Running and Mental Health: From a Psychology Lecturer

Running and Mental Health

We asked a Psychology lecturer, practicing clinical psychologist and keen runner to explain to use the benefits of mental health for runners!

Running, whether it is for personal enjoyment, competitiveness or managing stress is a great habit to form. I am currently at my 18-mile stage of training for the Southampton half marathon and Belfast full marathon (a week apart). Beginning to run was one of the best decisions I ever made. I was not that into sport when I was younger (e.g. played football with friends but nothing more) and regret that it took me to nearly 30 to take up running. I believe that if I had running in my life at an earlier age, I would have felt much more able to deal with my emotions and the stress of everyday life along with sleeping better and better concentration. 

Theory

Cognitive behavioural therapy (CBT) can be a helpful framework to help us understand the link between running and feeling more stress anxious free. CBT suggests that there is a link between our thoughts, feelings, Running, whether it is for personal enjoyment, competitiveness or managing stress is a great habit to form. I am currently at my 18-mile stage of training for the Southampton half marathon and Belfast full marathon (a week apart). Beginning to run was one of the best decisions I ever made. I was not that into sport when I was younger (e.g. played football with friends etc.) and regret that it took me to nearly 30 to take up running. I believe that if I had running in my life at an earlier age, I would have felt much more able to deal with my emotions and the stress of everyday life along with sleeping better and better concentration.behaviour and our physical body. This is why when we feel stressed our body reacts in a range of ways e.g. tense muscles, headaches, nausea. Certain behaviours (e.g. avoidance) can make our feelings much worse and keep us feeling this way. By deliberately adopting positive behaviours (particularly if it is tackling a sedentary lifestyle), it can have a significant impact on mood and physiological responses. This is part of the justification for the use of behavioural activation in treating low mood and depression. Running is such an effective tool as it helps individuals refocus and not use rumination or worry processes and makes us face the outside world and grounds us in it.

Evidence of running reducing stress and alleviating poor mental health issues

The research evidence strongly supports the use of running to alleviate stress and promote positive psychological wellbeing. De Moor, Beem, Stubbe, Boomsma, & De Geus (2006) highlighted in a large European sample that there is a negative association between exercise and psychological distress meaning that more exercise was related to lower levels of distress. The physiological changes include improved blood flow, reduced blood pressure and reduction of cortisol along with improved sleep and concentrating better. Physical activity is also shown to help manage state and trait anxiety (Schlicht, 2007).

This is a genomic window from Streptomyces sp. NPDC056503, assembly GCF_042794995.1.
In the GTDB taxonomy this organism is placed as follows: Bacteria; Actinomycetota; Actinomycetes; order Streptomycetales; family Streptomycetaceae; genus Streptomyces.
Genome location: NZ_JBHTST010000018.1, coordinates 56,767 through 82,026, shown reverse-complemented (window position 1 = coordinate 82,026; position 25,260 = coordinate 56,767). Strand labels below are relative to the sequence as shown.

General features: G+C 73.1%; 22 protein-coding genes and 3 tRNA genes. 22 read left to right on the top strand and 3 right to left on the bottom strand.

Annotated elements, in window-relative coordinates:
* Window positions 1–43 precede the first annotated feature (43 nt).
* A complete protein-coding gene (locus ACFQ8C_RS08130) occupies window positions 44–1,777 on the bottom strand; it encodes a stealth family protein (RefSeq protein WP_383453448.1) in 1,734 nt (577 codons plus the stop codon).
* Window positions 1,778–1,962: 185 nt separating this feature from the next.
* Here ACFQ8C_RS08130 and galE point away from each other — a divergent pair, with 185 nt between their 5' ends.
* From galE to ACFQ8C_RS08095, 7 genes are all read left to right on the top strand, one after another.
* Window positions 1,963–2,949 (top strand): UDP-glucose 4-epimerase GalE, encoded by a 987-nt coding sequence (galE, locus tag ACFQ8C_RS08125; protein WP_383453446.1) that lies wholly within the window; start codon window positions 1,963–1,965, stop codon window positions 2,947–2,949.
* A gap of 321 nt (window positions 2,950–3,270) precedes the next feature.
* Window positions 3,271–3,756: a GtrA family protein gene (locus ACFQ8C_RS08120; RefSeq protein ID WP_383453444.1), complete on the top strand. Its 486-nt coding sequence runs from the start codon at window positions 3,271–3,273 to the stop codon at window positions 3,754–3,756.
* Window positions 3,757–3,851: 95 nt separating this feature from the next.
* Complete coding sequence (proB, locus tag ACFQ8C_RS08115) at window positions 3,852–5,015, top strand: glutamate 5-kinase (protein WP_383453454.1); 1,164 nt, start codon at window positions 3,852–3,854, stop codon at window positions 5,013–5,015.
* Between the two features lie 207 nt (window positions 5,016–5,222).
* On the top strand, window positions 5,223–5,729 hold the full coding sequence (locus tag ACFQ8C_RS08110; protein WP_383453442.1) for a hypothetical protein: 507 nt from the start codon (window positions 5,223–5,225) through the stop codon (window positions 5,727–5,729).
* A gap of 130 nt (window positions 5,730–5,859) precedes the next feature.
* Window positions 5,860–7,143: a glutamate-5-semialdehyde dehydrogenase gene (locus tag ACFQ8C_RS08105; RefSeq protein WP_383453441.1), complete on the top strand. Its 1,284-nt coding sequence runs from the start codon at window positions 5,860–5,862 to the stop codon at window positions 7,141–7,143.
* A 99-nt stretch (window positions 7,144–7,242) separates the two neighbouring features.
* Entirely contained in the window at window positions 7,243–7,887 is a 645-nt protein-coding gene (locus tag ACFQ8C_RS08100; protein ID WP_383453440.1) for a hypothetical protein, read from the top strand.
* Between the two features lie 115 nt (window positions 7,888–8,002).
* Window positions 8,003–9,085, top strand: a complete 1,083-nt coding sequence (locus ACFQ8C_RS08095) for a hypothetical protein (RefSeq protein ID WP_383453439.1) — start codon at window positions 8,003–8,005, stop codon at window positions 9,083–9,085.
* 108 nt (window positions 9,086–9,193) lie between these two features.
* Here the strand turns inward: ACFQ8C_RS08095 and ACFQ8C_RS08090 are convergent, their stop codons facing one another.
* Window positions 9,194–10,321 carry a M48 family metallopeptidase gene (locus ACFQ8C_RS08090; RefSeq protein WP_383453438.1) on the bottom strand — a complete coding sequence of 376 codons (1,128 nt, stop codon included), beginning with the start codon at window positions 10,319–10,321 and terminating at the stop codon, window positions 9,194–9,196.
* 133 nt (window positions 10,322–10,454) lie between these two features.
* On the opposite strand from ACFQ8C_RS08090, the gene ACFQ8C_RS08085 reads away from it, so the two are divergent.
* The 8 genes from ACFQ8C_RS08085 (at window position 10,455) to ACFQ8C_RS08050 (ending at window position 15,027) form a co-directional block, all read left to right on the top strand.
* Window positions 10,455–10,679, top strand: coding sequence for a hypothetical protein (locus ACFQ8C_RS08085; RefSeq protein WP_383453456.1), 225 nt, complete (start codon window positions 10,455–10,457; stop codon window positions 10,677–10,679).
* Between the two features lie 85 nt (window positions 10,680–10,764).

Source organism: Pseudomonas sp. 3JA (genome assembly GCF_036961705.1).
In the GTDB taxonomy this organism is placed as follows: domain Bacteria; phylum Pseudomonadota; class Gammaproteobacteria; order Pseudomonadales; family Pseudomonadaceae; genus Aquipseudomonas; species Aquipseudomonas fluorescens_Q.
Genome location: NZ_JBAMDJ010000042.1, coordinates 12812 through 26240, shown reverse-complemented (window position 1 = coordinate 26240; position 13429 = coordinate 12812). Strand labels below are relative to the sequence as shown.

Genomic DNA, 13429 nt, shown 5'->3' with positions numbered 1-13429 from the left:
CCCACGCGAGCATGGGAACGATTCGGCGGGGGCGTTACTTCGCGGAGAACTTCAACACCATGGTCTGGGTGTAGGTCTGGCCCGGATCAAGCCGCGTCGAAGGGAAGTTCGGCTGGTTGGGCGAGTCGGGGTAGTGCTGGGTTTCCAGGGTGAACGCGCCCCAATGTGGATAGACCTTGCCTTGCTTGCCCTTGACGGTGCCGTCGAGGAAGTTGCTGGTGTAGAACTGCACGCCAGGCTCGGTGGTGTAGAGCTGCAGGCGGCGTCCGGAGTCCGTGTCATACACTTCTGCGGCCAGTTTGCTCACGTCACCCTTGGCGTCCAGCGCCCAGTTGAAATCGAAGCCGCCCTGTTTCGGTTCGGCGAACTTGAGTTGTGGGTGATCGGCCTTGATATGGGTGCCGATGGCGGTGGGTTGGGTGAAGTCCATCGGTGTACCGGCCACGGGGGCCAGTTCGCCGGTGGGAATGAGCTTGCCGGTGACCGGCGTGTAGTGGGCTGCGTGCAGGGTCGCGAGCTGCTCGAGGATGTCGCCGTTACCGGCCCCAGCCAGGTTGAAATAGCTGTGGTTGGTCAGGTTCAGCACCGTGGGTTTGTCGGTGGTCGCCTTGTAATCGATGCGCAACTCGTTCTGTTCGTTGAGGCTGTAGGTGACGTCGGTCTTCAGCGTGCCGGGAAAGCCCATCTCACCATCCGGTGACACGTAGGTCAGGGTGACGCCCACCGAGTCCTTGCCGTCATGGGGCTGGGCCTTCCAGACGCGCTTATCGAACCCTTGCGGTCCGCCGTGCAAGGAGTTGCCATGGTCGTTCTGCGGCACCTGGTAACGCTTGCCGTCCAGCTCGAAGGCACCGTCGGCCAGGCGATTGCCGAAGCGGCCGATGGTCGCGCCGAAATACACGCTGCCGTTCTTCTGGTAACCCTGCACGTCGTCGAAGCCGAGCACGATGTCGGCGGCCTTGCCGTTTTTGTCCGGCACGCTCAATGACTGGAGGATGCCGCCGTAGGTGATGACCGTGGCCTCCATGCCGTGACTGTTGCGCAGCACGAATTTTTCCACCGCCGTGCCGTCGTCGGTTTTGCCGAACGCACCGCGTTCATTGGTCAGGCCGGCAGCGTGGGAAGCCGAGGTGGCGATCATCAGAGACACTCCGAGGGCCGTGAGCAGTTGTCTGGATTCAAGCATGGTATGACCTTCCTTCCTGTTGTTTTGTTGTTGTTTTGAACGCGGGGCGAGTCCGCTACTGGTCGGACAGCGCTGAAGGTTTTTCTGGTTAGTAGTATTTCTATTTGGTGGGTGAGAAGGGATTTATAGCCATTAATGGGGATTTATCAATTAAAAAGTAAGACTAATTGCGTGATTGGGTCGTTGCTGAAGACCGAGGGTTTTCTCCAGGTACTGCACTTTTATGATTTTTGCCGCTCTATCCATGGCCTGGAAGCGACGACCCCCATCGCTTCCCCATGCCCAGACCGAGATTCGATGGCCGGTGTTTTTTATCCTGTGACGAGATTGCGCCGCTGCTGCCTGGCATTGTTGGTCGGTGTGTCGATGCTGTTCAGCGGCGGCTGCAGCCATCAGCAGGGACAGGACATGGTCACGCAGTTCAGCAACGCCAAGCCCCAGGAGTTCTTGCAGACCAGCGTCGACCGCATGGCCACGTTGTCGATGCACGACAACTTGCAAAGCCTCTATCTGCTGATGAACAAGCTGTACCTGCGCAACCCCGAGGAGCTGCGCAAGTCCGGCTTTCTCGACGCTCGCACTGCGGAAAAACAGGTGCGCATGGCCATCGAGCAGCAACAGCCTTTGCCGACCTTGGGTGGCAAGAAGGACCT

Personal reasons started & continue to run.

Prior to starting lecturing at Solent University, I did not exercise frequently and was almost 15 stone at one point whilst finishing my PhD. Moving to Southampton and beginning my career as a lecturer was a stressful endeavour which could be quite overwhelming at times. I had recognised previously that when I was highly stressed or anxious that my muscles in my body would get very tense and find it hard to concentrate. However, I had begun by walking and running short distances (2 or 3 miles) and gradually built this up. I noticed that when I had completed runs that for a few days that tensions and feeling of stress was much less difficult to manage than when I wasn’t running. A colleague who really loved running (ultra-marathons etc) challenged me to complete a local 10k run (Stubbington) and I thought “Why not?”. I had not completed any 5km races in my life but accepted this challenge. I trained for it and completed it with only a few minor complaints. I was very proud of myself and beginning to lose weight helped also.

The same colleague then seeing my buoyant attitude challenged me to complete the 2015 ABP Southampton Half marathon. I had never run this distance before but was determined to do it and began training more and attending park runs. Throughout this period, I recognised the link between feeling more competent with managing my anxiety and stress and being able to run. I managed to complete my first half marathon and tried the full marathon the year after. I have stuck to half marathon distances since. I truly believe that if I can do it, anybody can do it. You simply need to be determined, have a growth mindset (realise it will take time) and ensure you get decent shoes to prevent shin splints!

This year is my first attempt to go for another full marathon (Belfast). Although the training is tough, it has its own rewards by keeping me feeling in control of my stress and anxiety levels. I also raise money for various charities including Mind, NSPCC, PIPS (mental health charity in N.Ireland) and Northern Irelands Children’s hospice.

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